Gamingvideo game controller image

Did You Know?

72% of teens, both male and female (ages 13-17) play video games. More than half of these teens have made new friends online, with over a third saying they met friends while playing video games online.

Lenhart, A., Smith, A.., Anderson, M., Duggan, M., Perrin, A., “Teens, Technology and Friendships.” Pew Research Center, August, 2015.

What you need to know about online gaming

Online gaming may be better for children than you think

Many parents have mixed feelings about children playing online and app-based games. They’ve heard of the risks—such as exposure to inappropriate content—but they’ve also heard of the benefits. Online gaming can help children develop their creativity and problem-solving abilities. It can also give them the chance to make new friends and practice other social skills. Plus, it’s fun!  So how can you help children get the most out of online gaming?

Learn the risks and how to handle them

It can be hard for adults to supervise online gaming. There are thousands of online games and apps, making it hard to know exactly what children are playing. In addition, children can play from anywhere thanks to mobile gaming devices, smartphones and tablets.  

Games can also have confusing or inappropriate content for children. Some have adult language or are violent or sexual. Others have advertisements that let children make purchases without parental authorization. Children have spent hundreds of dollars on in-game merchandise.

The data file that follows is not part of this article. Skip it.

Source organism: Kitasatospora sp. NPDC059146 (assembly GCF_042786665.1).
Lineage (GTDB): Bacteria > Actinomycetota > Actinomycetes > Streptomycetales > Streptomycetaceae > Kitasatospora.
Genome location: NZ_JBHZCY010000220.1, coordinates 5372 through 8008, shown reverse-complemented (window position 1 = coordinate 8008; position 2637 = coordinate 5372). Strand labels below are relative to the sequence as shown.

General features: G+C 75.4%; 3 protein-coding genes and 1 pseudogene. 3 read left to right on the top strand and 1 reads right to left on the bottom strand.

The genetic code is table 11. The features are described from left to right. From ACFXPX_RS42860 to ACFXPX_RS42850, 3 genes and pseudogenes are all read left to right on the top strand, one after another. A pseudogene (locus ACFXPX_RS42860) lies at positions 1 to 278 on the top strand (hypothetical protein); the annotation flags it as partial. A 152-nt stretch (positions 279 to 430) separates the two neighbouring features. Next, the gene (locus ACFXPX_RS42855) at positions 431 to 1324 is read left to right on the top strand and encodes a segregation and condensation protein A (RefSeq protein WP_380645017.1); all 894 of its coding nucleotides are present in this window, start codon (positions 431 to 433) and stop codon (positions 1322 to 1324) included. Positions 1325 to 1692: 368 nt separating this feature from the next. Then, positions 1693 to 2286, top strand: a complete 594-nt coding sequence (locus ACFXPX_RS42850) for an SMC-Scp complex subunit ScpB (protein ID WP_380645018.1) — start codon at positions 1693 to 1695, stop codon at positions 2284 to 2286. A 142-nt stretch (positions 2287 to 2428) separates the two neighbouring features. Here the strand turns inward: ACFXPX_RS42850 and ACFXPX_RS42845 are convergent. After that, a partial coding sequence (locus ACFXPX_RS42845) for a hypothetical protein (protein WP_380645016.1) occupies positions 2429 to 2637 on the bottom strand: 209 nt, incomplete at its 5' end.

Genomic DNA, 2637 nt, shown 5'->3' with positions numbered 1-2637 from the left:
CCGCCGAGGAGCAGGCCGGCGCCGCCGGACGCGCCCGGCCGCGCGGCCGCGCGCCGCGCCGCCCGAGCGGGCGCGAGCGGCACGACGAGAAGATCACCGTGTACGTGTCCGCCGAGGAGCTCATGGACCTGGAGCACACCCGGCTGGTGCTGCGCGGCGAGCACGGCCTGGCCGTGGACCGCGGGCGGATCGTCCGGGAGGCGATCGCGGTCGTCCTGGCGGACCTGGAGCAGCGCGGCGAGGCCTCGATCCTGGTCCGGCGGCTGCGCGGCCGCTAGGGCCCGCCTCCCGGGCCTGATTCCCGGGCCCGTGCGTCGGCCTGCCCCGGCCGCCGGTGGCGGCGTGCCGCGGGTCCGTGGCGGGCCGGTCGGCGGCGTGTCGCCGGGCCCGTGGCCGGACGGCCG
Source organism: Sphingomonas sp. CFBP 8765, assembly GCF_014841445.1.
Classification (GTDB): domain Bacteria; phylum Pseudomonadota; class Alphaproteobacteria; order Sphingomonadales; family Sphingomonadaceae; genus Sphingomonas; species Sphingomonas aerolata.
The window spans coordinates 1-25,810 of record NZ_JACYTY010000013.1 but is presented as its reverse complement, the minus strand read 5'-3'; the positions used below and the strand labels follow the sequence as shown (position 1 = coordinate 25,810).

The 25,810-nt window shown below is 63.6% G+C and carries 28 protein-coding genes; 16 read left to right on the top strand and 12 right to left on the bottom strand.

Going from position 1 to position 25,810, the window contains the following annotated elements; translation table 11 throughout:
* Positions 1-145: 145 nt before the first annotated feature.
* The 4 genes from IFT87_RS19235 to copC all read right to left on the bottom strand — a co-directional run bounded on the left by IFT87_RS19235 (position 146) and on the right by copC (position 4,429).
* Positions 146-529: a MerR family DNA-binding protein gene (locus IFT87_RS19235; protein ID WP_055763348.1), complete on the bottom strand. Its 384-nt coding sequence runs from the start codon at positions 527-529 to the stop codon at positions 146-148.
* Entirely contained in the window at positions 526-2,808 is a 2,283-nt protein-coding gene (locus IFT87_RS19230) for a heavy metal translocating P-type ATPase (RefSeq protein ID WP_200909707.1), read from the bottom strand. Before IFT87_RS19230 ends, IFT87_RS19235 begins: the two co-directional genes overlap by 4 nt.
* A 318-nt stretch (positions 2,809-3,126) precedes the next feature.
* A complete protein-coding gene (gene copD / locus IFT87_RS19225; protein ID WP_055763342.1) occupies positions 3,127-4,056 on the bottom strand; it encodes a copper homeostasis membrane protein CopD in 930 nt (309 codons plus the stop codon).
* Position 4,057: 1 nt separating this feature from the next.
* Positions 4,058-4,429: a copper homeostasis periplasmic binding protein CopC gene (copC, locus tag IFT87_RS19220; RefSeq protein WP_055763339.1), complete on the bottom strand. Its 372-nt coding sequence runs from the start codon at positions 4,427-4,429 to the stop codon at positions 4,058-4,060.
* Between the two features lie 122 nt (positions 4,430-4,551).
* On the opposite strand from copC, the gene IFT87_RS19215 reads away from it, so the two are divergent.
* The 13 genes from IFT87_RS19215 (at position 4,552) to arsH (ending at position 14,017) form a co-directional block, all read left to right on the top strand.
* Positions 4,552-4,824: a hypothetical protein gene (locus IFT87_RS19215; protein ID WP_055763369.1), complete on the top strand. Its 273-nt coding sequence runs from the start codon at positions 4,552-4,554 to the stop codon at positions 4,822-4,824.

Children, especially young children, who click these ads may not know they’re spending real money.

Many online games have features that allow players to talk or IM with each other. Some of these players may:

  • Gather sensitive information like passwords and credit card numbers by scamming children or hacking directly into their accounts.  
  • Have sexual conversations, request sexual images or, more rarely, ask children to meet offline. They may even try to get children to share sexual images by sharing their own images first.   

What can I do?

Use these tips to help children game more safely online.

  • Know what games children are playing. Ratings sites like and can help you decide if a game is appropriate. 
  • Learn how to use the safety features. For example, does the game have reporting features or moderators? Can players be blocked?
  • Ask with whom children are gaming. Learn the usernames of anyone your children play with frequently.
  • Discuss what information children are sharing. Tell them not to share personal information like credit card and phone numbers
  • Know where children are gaming. You may be supervising your home console, but where else are children gaming? Do they play on mobile devices? At friends’ homes?

Start the Conversation!

Talk to children and teens about online gaming.

  • Can I play this game with you?
  • Have you ever been cyberbullied while gaming? What did you do?
  • Do you know what information is OK to share about yourself while gaming?
  • Who do you play online games with?  
  • Has anyone talked about sex while you were gaming or asked you to send pictures of yourself?